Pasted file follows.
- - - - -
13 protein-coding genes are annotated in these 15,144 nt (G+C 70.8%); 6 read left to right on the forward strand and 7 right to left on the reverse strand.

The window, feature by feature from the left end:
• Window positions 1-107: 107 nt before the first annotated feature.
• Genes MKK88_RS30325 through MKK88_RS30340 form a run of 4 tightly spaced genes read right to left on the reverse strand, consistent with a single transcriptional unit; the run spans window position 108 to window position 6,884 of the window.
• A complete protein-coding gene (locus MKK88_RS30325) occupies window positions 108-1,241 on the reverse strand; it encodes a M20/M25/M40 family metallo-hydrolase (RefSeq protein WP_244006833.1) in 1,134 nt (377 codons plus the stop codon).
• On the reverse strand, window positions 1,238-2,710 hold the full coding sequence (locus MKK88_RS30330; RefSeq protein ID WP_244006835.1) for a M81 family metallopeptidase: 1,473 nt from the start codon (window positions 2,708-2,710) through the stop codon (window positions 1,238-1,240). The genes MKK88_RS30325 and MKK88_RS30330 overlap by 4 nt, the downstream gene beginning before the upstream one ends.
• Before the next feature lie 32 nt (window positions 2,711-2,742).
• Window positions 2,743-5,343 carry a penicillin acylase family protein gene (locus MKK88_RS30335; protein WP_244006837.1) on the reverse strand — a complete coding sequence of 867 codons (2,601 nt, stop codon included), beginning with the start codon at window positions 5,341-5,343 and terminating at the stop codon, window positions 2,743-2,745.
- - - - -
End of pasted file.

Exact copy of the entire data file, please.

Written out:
13 protein-coding genes are annotated in these 15,144 nt (G+C 70.8%); 6 read left to right on the forward strand and 7 right to left on the reverse strand.

The window, feature by feature from the left end:
• Window positions 1-107: 107 nt before the first annotated feature.
• Genes MKK88_RS30325 through MKK88_RS30340 form a run of 4 tightly spaced genes read right to left on the reverse strand, consistent with a single transcriptional unit; the run spans window position 108 to window position 6,884 of the window.
• A complete protein-coding gene (locus MKK88_RS30325) occupies window positions 108-1,241 on the reverse strand; it encodes a M20/M25/M40 family metallo-hydrolase (RefSeq protein WP_244006833.1) in 1,134 nt (377 codons plus the stop codon).
• On the reverse strand, window positions 1,238-2,710 hold the full coding sequence (locus MKK88_RS30330; RefSeq protein ID WP_244006835.1) for a M81 family metallopeptidase: 1,473 nt from the start codon (window positions 2,708-2,710) through the stop codon (window positions 1,238-1,240). The genes MKK88_RS30325 and MKK88_RS30330 overlap by 4 nt, the downstream gene beginning before the upstream one ends.
• Before the next feature lie 32 nt (window positions 2,711-2,742).
• Window positions 2,743-5,343 carry a penicillin acylase family protein gene (locus MKK88_RS30335; protein WP_244006837.1) on the reverse strand — a complete coding sequence of 867 codons (2,601 nt, stop codon included), beginning with the start codon at window positions 5,341-5,343 and terminating at the stop codon, window positions 2,743-2,745.